Google Translate (GT) is an online translator that lets you type in any phrase in a source language and see how it translates into other languages. The service uses machine learning technology to analyze the source text and determine which words will most likely be translated correctly.

We live in a world that is getting used to the idea that communication can happen, despite the normal language barriers we experience. Daily life now often includes communication across the globe, which means we are having to become used to finding means to understand each other.

Google translate aids communication with doing:

  • Translation of the written word
  • Translation of documents
  • Translation of mobile apps
  • Translation of text found in the imagery
  • Translation of spoken content.

Google launched its public translation service in 2006, supporting a limited number of language pairs. Originally based on statistical machine translation (SMT) technology, it used translated material from the United Nations and European Parliament to build its database of language pairs.

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There are a number of online translation tools available, but Google Translate has become widely acknowledged as the tool of choice.

What are the Pros and Cons of using Google Translate?

Pro’s

  • Free of charge. GT is free of charge, but it must be kept in mind that it is taught by machine learning and won’t always be perfectly accurate.
  • Speed. It is quick to operate. GT can convert the text in a matter of seconds, which is much quicker than its human comparison.
  • Makes use of a statistical method to form an online translation database based on language pair frequency. GT uses a statistical approach to build an online database for translations that are often (but not always) produced by humans and are available online.
Google translate discussion

Con’s

  • Meaning can be ‘lost in translation’. The complexity of the language, as well as the context (which cannot be interpreted without a true knowledge of the language), makes the chance of errors greater. Direct translation, as well as nonsensical literal translations, can happen with GT.
  • Quality of translation. The language pair quality can be affected by the language source and quality of translation.
  • Grammatical errors. The translation of languages often is inconsistent due to grammatical errors. This is due to the fact that Google’s translation system uses a method based on language pair frequency that does not take into account grammatical rules.
  • No correction system for translation errors. There is currently no way to report existing translation errors to prevent them from happening again.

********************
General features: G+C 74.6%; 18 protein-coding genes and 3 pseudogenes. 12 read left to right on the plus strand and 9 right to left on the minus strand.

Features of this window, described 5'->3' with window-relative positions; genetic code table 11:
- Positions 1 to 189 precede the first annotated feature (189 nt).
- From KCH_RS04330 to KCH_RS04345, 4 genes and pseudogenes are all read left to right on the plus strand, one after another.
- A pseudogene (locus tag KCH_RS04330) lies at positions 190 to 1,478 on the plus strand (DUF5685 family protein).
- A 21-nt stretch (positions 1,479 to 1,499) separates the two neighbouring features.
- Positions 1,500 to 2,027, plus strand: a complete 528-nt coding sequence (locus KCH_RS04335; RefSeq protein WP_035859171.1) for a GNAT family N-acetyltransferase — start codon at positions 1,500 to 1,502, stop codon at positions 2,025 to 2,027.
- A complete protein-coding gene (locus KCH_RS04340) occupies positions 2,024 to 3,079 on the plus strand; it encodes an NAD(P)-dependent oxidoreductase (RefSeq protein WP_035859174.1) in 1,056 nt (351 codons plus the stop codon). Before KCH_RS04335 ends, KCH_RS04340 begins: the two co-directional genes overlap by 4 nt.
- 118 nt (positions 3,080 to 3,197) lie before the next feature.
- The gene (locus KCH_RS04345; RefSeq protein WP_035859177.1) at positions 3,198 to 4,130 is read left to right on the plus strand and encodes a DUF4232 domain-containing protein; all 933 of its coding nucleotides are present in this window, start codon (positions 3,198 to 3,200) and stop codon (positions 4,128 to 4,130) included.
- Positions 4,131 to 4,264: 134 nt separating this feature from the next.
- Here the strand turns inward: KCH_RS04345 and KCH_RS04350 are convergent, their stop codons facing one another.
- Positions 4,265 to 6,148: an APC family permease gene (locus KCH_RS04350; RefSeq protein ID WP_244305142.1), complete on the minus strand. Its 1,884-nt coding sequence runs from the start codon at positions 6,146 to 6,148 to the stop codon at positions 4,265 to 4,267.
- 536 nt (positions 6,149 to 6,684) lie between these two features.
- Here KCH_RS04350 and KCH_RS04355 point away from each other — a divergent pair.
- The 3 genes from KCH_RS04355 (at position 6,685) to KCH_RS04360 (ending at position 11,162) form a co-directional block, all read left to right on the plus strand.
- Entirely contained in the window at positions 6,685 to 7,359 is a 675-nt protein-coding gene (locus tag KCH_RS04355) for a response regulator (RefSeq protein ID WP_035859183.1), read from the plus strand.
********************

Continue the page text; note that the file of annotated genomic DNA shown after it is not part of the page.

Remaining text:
Does GT compare with other language translation apps?

There are a number of alternatives available for language translation, of which Google translate is still considered a high-quality competitor. This is especially true for the number of language pairs available.

Tremendous growth has happened in translation over the last few years, so it is fair to say that there are a number of options available with a mix of benefits and disadvantages. Some of these options are:

So why, as a South African, would you use Google Translate above any other translator? If you are deciding to try machine translation (as opposed to a human translator), you may want to take note of the languages you are able to translate.

As of 13 May 2022, GT has added two new languages to its pairings. These are Sepedi and Tsonga. As with other languages, it is not without niggles. GT is not a perfect tool, but it is using small amounts of monolingual text from what it calls “under-resourced languages” to learn languages.

“While this technology is impressive, it isn’t perfect,” warned Google Translate senior software engineer Isaac Caswell. “And we’ll keep improving these models to deliver the same experience you’re used to with a Spanish or German translation, for example.”

Business insider

Google Translate currently supports a few South African languages, such as Afrikaans, Sesotho, isiXhosa, isiZulu, Shona and Swahili. If you are South African, it means that you are likely to lean in the direction of this translator when you are wanting simple translation of a turn of phrase, a document or a website.

The overriding sentiment on this easy use translator is that it is better to steer clear of relying on this kind of translator to decipher official or business documentation.

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Sources: Business Insider, Language Connections